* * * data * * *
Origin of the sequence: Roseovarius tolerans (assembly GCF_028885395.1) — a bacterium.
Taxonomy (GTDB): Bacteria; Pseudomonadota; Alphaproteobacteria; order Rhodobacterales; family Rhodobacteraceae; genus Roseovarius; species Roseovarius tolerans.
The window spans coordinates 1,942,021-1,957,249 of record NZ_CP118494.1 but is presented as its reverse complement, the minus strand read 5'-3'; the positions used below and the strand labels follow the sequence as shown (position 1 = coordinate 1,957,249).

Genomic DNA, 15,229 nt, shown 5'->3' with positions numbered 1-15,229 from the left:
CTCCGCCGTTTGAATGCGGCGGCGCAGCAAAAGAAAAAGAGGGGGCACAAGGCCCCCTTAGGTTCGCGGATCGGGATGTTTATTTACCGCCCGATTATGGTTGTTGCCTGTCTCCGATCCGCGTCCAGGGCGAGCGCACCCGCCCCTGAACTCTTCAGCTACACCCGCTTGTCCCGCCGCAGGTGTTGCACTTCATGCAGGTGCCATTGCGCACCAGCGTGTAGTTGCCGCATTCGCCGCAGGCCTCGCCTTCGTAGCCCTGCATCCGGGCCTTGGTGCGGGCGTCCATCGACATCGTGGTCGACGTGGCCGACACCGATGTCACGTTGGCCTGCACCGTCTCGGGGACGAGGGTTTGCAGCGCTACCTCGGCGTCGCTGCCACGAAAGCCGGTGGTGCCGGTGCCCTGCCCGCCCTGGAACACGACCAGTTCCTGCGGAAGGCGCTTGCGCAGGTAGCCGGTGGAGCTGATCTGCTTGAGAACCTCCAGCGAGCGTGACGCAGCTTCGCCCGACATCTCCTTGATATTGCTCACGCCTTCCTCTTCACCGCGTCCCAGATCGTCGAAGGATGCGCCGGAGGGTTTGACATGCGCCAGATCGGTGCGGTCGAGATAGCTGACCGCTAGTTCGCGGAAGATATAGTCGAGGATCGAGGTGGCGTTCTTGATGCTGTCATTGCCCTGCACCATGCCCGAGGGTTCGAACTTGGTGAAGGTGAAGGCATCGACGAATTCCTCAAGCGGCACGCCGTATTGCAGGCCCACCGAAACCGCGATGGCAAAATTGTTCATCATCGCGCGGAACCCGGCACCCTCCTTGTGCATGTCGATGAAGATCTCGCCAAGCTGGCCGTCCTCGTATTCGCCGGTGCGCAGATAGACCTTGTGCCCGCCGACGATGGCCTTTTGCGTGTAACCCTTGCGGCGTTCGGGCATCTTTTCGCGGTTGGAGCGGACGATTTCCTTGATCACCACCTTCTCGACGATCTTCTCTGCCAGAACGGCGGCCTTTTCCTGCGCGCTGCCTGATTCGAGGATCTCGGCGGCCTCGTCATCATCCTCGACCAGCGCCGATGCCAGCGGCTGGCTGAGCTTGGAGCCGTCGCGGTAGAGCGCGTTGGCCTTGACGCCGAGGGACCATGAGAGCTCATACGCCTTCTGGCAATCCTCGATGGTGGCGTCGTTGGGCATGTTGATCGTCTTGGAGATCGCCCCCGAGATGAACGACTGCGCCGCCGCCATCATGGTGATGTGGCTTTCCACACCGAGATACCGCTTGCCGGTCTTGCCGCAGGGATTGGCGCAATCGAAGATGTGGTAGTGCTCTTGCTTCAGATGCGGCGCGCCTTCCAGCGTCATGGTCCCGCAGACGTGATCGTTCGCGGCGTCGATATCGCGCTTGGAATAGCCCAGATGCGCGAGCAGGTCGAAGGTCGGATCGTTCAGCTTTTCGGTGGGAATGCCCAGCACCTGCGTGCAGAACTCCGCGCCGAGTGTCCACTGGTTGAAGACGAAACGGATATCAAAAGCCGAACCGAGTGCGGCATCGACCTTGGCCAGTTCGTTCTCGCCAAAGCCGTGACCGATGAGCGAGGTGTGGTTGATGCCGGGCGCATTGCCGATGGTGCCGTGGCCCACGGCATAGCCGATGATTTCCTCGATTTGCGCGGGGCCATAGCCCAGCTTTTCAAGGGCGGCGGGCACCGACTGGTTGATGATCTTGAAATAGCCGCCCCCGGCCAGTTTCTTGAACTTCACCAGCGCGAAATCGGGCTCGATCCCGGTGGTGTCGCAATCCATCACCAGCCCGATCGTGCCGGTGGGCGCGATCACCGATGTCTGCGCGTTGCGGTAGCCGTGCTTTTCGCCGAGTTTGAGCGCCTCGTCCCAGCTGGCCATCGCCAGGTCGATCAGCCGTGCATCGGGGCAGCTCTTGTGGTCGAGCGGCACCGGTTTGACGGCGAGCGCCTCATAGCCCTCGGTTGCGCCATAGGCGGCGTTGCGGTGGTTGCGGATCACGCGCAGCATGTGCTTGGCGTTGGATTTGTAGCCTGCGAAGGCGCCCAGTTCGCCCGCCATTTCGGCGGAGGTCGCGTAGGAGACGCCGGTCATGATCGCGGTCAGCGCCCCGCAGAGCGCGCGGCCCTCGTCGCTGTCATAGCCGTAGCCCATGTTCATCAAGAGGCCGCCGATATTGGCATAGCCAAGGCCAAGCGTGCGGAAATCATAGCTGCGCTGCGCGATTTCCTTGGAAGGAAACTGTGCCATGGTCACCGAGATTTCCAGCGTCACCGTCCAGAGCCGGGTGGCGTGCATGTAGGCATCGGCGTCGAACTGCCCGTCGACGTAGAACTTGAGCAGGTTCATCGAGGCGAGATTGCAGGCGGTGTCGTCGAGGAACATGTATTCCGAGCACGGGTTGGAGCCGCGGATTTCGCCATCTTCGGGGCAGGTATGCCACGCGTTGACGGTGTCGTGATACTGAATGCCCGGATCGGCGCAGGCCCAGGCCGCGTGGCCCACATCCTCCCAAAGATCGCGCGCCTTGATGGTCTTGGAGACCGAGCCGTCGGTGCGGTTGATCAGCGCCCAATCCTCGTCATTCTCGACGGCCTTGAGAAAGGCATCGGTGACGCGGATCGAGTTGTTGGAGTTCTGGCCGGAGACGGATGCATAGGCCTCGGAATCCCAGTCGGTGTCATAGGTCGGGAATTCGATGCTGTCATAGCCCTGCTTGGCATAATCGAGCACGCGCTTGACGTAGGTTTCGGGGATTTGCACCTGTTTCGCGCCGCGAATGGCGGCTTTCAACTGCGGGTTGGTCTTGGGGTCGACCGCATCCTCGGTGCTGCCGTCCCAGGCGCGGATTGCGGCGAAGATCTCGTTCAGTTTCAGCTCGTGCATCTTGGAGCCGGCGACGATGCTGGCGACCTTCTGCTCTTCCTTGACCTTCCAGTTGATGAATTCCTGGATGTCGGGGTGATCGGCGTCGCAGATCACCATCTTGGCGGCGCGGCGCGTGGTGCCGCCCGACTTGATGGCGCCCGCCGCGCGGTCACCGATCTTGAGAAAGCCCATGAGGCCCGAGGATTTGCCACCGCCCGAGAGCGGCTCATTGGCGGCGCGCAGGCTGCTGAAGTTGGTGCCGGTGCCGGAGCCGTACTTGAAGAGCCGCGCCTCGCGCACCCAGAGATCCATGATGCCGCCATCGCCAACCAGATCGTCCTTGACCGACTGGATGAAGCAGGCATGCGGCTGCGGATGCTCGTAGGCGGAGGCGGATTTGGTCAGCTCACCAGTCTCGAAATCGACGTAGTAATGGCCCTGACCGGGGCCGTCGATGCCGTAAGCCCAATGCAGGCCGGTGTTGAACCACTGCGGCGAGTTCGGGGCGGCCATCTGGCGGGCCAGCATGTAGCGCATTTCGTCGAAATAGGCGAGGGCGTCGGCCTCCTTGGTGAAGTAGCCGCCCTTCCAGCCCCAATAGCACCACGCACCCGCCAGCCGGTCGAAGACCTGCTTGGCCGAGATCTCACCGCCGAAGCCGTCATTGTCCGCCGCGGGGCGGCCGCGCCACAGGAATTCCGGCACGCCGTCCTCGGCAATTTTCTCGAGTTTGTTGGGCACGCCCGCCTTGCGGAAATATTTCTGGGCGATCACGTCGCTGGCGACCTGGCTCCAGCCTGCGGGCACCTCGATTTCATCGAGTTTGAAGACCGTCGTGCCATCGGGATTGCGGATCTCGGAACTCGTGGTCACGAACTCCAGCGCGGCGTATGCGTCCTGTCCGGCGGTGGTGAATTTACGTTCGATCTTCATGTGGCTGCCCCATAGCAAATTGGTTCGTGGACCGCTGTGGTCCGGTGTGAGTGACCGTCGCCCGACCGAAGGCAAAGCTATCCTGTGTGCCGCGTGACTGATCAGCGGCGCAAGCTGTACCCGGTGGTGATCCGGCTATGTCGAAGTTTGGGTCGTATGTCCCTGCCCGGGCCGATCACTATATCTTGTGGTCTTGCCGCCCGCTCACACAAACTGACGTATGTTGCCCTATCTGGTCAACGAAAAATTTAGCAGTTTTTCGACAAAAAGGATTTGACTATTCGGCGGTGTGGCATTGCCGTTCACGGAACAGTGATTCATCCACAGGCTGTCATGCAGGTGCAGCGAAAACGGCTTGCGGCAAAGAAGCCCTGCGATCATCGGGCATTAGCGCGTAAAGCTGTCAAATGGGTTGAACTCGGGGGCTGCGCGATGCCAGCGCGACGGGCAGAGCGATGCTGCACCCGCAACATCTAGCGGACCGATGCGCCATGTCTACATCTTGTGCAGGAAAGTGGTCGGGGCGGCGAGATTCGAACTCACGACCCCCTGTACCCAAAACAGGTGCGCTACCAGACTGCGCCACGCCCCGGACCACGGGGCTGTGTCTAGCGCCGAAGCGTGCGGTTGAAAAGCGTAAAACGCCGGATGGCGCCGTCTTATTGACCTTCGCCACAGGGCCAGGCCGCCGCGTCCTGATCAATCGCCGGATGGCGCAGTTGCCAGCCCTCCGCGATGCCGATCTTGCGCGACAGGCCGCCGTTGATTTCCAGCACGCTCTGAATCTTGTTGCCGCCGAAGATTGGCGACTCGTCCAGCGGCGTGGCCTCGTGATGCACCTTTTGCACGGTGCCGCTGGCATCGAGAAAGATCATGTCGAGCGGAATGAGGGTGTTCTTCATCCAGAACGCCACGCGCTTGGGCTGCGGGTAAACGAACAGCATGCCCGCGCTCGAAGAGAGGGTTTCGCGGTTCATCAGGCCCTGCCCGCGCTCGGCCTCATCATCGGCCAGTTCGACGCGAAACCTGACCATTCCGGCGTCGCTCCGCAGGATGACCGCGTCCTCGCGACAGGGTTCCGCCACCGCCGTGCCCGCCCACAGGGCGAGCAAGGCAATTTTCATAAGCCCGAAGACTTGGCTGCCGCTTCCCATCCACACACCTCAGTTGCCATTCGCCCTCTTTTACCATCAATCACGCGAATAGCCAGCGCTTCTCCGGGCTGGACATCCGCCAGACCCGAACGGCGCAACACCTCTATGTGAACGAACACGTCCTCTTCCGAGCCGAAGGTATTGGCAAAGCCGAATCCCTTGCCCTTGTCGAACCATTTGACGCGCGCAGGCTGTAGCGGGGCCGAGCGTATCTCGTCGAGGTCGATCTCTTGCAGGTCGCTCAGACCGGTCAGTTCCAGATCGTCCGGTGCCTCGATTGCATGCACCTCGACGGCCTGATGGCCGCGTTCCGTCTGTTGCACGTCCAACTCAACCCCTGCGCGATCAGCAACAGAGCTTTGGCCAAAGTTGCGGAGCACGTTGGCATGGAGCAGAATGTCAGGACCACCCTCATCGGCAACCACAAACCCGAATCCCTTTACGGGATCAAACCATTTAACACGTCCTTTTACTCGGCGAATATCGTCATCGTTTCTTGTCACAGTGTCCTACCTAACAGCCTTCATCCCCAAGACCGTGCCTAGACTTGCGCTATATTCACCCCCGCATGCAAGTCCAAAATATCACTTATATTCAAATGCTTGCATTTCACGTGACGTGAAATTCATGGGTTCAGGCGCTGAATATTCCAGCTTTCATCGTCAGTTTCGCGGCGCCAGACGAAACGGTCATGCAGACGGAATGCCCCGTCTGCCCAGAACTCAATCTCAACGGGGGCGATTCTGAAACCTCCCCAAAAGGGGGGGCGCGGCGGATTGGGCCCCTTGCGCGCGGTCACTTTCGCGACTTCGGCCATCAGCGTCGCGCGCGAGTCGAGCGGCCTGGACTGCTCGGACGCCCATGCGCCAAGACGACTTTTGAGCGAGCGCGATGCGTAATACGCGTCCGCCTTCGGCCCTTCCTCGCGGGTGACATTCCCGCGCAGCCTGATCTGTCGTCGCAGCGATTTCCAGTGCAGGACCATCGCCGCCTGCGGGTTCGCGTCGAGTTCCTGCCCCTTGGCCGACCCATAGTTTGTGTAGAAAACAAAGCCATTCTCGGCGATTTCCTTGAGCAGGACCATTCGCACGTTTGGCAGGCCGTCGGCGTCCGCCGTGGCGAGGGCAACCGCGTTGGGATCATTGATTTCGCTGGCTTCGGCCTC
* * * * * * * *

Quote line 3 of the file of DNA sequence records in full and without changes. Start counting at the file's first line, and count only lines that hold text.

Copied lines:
The window spans coordinates 1,942,021-1,957,249 of record NZ_CP118494.1 but is presented as its reverse complement, the minus strand read 5'-3'; the positions used below and the strand labels follow the sequence as shown (position 1 = coordinate 1,957,249).